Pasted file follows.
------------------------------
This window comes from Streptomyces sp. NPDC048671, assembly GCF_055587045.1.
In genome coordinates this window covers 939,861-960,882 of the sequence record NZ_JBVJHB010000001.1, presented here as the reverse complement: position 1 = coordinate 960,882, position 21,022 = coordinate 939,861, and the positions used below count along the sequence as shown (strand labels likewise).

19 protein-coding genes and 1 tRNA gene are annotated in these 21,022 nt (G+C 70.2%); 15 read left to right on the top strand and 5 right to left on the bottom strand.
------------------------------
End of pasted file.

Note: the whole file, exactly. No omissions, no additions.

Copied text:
This window comes from Streptomyces sp. NPDC048671, assembly GCF_055587045.1.
In genome coordinates this window covers 939,861-960,882 of the sequence record NZ_JBVJHB010000001.1, presented here as the reverse complement: position 1 = coordinate 960,882, position 21,022 = coordinate 939,861, and the positions used below count along the sequence as shown (strand labels likewise).

19 protein-coding genes and 1 tRNA gene are annotated in these 21,022 nt (G+C 70.2%); 15 read left to right on the top strand and 5 right to left on the bottom strand.